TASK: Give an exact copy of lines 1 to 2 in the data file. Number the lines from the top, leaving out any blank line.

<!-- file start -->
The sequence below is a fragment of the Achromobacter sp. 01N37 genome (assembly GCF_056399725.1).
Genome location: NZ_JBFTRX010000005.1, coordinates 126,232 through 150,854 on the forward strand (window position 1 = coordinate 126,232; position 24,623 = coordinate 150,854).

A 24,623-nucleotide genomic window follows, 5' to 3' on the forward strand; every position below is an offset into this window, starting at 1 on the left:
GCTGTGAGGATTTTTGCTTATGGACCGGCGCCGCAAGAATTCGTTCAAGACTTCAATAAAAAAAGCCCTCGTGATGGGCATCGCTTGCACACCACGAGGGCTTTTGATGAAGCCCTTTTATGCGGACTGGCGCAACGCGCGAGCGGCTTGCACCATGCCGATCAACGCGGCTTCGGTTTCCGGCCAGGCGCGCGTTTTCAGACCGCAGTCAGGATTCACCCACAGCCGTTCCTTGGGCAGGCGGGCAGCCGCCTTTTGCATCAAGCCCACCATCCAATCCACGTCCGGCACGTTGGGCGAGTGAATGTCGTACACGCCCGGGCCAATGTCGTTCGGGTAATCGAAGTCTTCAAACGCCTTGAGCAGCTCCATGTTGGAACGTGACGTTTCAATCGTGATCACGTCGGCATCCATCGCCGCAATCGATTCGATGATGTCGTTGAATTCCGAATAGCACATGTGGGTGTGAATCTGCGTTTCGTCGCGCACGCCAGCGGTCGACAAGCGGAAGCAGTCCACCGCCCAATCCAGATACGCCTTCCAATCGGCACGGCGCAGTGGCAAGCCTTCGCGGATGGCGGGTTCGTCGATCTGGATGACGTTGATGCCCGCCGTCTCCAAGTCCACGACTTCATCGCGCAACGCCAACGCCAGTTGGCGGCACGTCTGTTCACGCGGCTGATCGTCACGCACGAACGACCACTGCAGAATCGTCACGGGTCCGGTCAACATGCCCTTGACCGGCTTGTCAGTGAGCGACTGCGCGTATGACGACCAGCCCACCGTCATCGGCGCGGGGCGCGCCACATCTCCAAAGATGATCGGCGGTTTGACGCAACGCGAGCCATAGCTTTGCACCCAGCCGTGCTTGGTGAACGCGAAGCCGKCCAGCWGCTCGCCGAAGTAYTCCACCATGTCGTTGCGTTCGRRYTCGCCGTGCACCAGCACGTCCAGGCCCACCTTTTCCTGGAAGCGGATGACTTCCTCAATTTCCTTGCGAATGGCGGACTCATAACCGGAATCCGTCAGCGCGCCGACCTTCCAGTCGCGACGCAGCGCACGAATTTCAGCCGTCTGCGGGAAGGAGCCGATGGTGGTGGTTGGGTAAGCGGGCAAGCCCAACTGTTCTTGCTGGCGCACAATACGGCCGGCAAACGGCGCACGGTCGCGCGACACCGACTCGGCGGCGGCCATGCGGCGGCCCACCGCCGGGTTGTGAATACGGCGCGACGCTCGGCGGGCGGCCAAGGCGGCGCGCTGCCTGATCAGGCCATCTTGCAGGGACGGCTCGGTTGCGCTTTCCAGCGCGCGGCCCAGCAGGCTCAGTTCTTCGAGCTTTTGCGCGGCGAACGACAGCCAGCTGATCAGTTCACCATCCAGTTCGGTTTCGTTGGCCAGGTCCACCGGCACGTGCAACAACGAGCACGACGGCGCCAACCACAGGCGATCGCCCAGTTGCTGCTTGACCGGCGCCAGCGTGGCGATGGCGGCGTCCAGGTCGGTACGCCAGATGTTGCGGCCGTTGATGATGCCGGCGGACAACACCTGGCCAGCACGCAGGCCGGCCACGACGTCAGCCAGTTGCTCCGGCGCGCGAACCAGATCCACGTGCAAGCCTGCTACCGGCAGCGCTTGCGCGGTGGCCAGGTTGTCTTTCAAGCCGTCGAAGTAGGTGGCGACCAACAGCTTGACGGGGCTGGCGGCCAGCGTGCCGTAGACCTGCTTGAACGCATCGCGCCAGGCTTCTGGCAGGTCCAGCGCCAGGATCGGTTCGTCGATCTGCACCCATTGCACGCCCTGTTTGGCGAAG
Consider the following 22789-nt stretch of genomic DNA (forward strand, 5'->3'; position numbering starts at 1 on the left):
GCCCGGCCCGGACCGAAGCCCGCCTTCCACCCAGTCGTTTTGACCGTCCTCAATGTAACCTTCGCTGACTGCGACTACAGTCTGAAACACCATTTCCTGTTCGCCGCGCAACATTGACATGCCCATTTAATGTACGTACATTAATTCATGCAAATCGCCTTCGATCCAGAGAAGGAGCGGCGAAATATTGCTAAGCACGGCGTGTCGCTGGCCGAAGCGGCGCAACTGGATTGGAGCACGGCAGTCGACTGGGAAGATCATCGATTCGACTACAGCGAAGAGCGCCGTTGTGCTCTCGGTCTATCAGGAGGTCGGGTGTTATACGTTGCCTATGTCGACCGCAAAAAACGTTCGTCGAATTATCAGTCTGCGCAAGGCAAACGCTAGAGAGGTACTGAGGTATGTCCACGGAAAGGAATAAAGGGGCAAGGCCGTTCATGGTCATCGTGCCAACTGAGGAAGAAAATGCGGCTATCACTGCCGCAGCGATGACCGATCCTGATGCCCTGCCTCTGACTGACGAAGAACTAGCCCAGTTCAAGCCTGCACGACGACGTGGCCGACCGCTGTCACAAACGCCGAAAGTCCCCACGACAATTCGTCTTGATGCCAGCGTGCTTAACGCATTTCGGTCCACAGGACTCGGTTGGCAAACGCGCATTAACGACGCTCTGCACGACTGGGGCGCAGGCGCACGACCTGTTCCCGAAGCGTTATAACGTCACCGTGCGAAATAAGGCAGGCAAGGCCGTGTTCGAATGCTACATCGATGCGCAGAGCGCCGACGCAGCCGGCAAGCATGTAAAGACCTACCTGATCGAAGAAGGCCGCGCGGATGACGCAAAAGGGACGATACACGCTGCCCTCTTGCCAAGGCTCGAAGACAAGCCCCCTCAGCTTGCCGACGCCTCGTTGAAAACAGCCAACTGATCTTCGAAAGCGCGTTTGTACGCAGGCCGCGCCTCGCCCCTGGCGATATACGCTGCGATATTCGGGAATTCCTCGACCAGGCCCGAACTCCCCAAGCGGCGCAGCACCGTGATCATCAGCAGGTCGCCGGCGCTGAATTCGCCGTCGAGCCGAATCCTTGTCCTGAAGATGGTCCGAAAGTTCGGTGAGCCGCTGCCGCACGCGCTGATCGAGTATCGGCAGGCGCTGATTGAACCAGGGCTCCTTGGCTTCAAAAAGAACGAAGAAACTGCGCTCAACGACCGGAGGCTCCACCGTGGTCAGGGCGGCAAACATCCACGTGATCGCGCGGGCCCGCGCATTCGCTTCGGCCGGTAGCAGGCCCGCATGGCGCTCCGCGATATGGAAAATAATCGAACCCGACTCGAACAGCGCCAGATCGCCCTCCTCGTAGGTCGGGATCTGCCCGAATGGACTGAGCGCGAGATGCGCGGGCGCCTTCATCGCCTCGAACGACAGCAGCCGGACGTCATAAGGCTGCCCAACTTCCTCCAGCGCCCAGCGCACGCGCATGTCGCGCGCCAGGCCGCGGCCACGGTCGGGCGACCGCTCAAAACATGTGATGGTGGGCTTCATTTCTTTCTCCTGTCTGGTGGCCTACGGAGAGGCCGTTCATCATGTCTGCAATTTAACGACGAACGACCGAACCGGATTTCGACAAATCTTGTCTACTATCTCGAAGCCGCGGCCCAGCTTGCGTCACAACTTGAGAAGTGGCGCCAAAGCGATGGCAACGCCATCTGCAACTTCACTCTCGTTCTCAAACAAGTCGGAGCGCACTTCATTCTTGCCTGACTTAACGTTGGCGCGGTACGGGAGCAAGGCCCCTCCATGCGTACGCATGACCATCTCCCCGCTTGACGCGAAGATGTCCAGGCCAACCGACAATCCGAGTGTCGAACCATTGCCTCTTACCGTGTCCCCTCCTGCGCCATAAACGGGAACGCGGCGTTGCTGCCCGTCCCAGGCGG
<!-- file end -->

The sequence below is a fragment of the Achromobacter sp. 01N37 genome (assembly GCF_056399725.1).
Genome location: NZ_JBFTRX010000005.1, coordinates 126,232 through 150,854 on the forward strand (window position 1 = coordinate 126,232; position 24,623 = coordinate 150,854).